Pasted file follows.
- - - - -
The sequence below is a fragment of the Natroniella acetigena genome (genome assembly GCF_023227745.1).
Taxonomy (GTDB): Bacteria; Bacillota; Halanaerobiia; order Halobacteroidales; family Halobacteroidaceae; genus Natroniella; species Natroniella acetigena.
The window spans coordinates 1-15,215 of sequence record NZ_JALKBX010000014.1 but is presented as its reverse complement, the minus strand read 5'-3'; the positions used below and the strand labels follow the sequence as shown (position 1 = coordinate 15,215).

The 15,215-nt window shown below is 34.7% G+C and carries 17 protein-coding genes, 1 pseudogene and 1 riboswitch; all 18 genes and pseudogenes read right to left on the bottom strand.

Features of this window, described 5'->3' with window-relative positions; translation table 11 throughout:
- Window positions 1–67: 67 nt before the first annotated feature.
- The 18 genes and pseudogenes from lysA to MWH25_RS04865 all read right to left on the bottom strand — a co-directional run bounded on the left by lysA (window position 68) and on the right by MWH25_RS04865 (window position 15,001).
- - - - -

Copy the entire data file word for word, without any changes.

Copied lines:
The sequence below is a fragment of the Natroniella acetigena genome (genome assembly GCF_023227745.1).
Taxonomy (GTDB): Bacteria; Bacillota; Halanaerobiia; order Halobacteroidales; family Halobacteroidaceae; genus Natroniella; species Natroniella acetigena.
The window spans coordinates 1-15,215 of sequence record NZ_JALKBX010000014.1 but is presented as its reverse complement, the minus strand read 5'-3'; the positions used below and the strand labels follow the sequence as shown (position 1 = coordinate 15,215).

The 15,215-nt window shown below is 34.7% G+C and carries 17 protein-coding genes, 1 pseudogene and 1 riboswitch; all 18 genes and pseudogenes read right to left on the bottom strand.

Features of this window, described 5'->3' with window-relative positions; translation table 11 throughout:
- Window positions 1–67: 67 nt before the first annotated feature.
- The 18 genes and pseudogenes from lysA to MWH25_RS04865 all read right to left on the bottom strand — a co-directional run bounded on the left by lysA (window position 68) and on the right by MWH25_RS04865 (window position 15,001).